What are the signs & symptoms that develop in affected dogs?
CKCSICD puppies are born with an unusually rough, curly haircoat and do not produce tears, which leads to the early symptoms of corneal ulcers, infection, and ocular discharge. As pups grow, you may also notice that their paw pads are especially thick and crusty (hyperkeratotic) and that their nails appear malformed. Over time, the paw pads can crack and slough, causing pain and lameness. The adult haircoat grows in rough, sparse, and frizzy, and the "ichthyotic" skin scaling causes thickened, darkened skin, especially around the belly area. In adulthood, it has been noted that CKCSICD dogs have a higher incidence of dental disease.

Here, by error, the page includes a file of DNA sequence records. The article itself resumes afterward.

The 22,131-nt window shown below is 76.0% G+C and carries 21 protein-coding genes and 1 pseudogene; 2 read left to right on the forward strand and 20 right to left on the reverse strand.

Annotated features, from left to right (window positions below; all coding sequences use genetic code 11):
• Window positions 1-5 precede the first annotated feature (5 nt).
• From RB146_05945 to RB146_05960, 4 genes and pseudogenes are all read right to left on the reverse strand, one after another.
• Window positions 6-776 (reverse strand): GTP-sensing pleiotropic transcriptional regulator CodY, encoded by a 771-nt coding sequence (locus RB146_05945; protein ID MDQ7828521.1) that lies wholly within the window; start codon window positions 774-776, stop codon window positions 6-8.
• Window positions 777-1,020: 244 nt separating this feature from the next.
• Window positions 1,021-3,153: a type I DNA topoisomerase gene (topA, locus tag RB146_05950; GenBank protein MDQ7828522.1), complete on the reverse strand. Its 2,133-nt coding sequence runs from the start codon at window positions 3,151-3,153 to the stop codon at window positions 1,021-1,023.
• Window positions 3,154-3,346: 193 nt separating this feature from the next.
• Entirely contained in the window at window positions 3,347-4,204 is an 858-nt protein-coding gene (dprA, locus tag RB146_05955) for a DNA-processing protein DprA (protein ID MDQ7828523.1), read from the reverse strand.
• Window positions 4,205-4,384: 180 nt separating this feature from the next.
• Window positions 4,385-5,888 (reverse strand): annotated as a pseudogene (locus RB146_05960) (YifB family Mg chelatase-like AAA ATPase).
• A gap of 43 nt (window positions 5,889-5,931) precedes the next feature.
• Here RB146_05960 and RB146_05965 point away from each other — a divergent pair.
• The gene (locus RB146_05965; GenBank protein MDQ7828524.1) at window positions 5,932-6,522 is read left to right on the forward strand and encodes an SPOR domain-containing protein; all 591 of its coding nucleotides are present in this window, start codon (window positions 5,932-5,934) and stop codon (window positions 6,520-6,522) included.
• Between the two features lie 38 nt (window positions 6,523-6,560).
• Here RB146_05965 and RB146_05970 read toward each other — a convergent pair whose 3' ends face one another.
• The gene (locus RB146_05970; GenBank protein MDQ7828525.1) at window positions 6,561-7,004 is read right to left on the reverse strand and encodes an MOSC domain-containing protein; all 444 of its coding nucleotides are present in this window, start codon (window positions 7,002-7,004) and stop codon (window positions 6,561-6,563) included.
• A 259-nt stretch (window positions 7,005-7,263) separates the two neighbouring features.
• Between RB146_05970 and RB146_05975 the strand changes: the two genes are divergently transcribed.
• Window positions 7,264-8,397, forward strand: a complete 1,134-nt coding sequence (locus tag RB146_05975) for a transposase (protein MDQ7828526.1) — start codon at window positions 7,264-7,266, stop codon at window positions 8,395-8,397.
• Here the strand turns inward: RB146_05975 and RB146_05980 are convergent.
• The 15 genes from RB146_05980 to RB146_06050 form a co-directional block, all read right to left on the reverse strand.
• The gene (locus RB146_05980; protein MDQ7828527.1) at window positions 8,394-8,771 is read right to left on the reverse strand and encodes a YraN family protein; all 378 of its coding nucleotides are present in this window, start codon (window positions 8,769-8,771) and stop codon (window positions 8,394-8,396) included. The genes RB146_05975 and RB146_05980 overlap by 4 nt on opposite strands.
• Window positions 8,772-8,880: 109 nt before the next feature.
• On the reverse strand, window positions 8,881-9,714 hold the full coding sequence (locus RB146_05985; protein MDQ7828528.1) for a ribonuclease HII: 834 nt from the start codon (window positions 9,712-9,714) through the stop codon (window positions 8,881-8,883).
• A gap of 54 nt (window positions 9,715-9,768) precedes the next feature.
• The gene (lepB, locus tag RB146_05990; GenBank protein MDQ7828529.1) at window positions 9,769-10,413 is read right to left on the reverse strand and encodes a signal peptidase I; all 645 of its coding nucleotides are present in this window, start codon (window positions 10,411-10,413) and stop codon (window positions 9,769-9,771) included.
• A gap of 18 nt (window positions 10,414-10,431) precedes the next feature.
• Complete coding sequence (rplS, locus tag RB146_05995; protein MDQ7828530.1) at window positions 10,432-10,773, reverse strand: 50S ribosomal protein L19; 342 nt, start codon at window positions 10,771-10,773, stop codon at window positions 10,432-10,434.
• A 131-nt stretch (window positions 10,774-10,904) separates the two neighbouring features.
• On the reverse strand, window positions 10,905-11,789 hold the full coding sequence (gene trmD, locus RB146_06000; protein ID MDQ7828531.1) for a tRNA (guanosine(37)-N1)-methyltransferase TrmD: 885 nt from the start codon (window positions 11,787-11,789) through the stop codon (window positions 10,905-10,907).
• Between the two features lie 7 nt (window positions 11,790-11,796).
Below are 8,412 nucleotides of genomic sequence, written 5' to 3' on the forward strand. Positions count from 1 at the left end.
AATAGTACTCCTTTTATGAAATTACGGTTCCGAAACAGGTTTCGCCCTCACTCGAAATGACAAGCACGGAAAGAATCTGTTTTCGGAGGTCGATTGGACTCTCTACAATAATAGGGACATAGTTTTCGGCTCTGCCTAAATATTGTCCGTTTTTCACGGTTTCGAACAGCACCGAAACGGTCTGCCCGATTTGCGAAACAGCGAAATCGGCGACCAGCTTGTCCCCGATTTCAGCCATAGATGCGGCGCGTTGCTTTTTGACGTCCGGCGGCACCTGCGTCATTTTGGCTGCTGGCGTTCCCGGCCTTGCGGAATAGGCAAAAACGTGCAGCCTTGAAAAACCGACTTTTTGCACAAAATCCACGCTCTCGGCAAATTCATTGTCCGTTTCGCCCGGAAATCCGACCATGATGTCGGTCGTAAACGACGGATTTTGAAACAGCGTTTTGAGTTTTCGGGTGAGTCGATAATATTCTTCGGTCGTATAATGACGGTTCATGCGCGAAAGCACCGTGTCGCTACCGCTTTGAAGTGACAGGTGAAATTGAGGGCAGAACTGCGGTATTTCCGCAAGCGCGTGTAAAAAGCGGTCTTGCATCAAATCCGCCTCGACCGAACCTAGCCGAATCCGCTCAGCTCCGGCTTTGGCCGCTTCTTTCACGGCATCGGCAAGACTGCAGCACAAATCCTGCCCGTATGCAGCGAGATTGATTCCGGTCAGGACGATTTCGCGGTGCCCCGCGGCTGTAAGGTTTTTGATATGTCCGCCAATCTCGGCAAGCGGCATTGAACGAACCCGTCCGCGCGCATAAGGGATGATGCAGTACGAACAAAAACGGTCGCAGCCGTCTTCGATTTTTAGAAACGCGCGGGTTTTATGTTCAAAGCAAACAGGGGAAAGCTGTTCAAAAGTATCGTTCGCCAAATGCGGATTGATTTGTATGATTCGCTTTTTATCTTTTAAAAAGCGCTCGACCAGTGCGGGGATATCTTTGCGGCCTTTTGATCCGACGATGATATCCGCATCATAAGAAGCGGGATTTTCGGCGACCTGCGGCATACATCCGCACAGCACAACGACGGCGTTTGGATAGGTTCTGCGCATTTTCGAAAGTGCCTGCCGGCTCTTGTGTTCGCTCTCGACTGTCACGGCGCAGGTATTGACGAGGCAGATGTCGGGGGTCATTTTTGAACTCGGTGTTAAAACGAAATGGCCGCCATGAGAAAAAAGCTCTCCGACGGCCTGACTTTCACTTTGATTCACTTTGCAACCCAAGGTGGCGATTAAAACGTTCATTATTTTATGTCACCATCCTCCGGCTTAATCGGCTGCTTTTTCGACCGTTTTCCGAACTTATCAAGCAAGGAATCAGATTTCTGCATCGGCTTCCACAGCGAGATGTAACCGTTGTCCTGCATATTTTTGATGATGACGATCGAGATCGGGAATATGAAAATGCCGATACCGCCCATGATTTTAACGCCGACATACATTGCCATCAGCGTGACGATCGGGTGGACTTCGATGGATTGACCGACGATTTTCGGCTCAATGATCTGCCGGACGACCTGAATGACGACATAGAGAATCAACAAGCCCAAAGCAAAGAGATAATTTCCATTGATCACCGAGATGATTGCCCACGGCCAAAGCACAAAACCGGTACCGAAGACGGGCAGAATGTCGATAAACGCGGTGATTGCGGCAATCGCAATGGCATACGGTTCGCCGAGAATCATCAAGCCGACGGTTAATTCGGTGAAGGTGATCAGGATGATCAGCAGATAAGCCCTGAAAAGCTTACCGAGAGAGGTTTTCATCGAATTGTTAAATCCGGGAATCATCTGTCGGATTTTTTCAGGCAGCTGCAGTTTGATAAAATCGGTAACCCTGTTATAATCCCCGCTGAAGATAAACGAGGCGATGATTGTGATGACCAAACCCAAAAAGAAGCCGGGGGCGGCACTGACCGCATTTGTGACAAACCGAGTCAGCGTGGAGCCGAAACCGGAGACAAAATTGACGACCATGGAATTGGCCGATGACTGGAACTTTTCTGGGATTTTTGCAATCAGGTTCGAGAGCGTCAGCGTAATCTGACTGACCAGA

When do signs and symptoms develop?
Affected dogs are often first noted at birth, although signs continue to develop into adulthood.
How do vets diagnose this condition?
Genetic and laboratory testing are used to diagnosis this disorder.
How is this condition treated?
The symptoms of CKCSICD can be managed with artificial tears and antibiotics as needed for infected corneal ulcers, soothing baths for itchy skin, and conditioning creams for thick paw pads. Regular dental checkups are recommended for all adult dogs.
What actions should I take if my dog is affected?
Please follow your veterinarian's advice and give medication appropriately.